Larry's Short Stories

The Buffalo from Down Under

The horns are about 45” in width, though the picture makes him look bigger.  The gun is a Weatherby 460.
The horns are about 45” in width, though the picture makes him look bigger. The gun is a Weatherby 460.

The Northern Territories of Australia, mostly between Darwin and Alice Springs, is vast and remote – and the enormous ranches there are called “stations”. This area would be on some folk’s ‘bucket list’, because of the many national parks -- and most especially Ayers Rock. But buffalo, water buffalo, was our reason for going there. These animals were brought in from Asia, as domesticated livestock, in the late 1800s; but today they are all feral, much like wild hogs in many states in the U.S.
One of my most vivid memories of this hunt is the rough roads and many dangerous gates. The rainy season runs October through April and as the water dries up the buffalo and cattle tracks harden, making your teeth rattle when driving around in a Land Cruiser. And the wire gates – these were strung so tightly that one person almost couldn’t get the wire off the post by himself; and when you did – look out. Then, you had to close the same ‘tightly-strung’ gate. It was a great sense of relief each evening, when we went through the last gate and drove onto a smooth road.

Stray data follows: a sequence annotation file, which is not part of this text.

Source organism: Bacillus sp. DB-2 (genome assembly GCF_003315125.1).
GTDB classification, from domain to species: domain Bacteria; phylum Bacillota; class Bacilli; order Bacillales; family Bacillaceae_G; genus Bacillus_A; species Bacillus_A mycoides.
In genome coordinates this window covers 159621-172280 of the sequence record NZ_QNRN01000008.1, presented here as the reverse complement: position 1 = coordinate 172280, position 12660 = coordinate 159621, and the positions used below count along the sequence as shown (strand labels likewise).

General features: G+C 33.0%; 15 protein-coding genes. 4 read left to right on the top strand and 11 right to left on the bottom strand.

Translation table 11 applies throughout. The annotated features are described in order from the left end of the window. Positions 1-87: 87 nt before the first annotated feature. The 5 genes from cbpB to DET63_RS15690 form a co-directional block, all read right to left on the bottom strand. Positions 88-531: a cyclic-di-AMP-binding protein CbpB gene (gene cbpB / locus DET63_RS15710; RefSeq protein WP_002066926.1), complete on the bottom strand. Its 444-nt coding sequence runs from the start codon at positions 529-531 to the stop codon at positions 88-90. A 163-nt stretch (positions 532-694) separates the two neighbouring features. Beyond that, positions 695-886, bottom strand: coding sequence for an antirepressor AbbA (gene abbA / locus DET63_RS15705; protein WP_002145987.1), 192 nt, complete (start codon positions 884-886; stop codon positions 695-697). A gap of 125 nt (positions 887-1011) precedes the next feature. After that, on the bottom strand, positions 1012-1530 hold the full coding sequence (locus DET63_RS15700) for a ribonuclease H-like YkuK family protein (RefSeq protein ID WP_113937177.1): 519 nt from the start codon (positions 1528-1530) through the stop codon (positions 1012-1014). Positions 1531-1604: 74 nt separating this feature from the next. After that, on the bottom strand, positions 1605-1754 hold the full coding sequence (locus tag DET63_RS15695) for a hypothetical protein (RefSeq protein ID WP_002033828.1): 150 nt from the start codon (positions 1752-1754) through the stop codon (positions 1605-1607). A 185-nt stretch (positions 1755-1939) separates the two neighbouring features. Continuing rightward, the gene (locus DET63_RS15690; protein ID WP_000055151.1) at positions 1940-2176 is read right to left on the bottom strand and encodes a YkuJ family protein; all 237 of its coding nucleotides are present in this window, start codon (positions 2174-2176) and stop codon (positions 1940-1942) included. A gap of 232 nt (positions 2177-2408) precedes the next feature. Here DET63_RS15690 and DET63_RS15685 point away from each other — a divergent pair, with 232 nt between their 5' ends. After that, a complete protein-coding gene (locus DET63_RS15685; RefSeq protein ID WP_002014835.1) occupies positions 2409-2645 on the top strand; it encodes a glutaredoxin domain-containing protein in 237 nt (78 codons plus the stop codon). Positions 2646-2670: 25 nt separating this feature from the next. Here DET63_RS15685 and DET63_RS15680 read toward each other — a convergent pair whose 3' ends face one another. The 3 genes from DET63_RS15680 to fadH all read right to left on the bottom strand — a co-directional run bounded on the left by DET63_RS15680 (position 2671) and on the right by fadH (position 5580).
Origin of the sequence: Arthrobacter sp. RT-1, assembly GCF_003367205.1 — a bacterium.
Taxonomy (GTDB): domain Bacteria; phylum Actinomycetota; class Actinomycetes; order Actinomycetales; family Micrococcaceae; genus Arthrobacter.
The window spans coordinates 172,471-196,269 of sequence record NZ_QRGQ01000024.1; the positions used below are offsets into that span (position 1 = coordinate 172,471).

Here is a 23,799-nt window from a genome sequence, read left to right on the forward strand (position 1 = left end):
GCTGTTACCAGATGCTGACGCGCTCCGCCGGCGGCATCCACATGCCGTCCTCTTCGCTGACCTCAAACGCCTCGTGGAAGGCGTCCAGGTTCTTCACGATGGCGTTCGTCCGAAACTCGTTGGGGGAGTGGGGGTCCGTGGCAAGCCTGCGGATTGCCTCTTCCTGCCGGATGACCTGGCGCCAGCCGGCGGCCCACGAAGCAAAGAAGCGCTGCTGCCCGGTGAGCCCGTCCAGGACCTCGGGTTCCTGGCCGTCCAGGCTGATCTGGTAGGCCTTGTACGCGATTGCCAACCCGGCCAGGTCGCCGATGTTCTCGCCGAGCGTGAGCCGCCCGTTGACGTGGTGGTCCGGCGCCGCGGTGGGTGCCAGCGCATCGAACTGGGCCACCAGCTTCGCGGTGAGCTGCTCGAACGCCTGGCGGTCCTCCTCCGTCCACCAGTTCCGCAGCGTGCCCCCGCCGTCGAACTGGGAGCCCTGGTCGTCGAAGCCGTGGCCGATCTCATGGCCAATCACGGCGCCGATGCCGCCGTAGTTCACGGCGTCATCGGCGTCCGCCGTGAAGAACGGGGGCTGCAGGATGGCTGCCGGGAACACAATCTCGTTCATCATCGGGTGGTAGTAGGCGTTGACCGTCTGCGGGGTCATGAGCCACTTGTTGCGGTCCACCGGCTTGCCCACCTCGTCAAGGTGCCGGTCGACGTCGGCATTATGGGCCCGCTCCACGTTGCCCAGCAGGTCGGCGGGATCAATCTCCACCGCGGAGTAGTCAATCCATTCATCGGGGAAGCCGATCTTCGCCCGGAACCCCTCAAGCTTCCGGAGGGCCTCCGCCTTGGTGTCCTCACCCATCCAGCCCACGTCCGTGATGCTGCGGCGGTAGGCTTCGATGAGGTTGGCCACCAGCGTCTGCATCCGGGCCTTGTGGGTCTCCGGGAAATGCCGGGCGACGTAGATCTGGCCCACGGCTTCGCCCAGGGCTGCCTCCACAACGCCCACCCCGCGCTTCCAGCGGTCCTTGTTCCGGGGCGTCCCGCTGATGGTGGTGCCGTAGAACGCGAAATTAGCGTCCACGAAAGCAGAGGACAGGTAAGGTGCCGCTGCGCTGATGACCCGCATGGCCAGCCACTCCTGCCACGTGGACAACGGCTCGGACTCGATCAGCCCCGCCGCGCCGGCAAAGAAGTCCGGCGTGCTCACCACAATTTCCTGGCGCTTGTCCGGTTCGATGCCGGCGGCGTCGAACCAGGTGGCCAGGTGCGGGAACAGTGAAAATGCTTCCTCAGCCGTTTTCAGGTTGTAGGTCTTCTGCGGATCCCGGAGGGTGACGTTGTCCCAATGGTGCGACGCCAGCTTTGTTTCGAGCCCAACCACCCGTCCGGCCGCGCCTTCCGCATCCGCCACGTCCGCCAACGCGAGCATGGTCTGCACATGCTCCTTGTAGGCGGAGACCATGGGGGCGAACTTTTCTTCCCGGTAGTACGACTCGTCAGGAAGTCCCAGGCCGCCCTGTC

The hunting was ‘spot and stalk’, in the pastures the buffalo shared with the cattle. Early and late they were feeding in the open areas and during the mid-day they stayed generally out of site in the brush. The grass was short on the higher ground, but taller in the low areas that held water longer after the rainy season. My buffalo was in the tall grass.

Brenda with a nice buffalo, taken with a 300 Weatherby.
Brenda with a nice buffalo, taken with a 300 Weatherby.

It was the last thirty minutes of light and the guide and I slid quietly through the grass, making our way to a lone bull, feeding and completely unaware of our approach. Sixty yards seemed like a fair distance for an off-hand shot; the grass covered his lower half, so I held slightly into it and touched off the 460. He showed no evidence of being hit, but ran over a slight rise and out of sight – now what?
I thought we should have waited for the truck to make the approach, but the guide insisted we walk right in. Wow, close to dark, tall grass and a wounded buffalo? We walked in slowly, guns at the ready; there he was, dead, the hunt was over. It was certainly an interesting hunting experience from ‘down under’.

The Eastern brown snake is one  dangeous critter – #2 in the world, by some accounts.  This view is of his underside.
The Eastern brown snake is one dangeous critter – #2 in the world, by some accounts. This view is of his underside.
Larry's Short Stories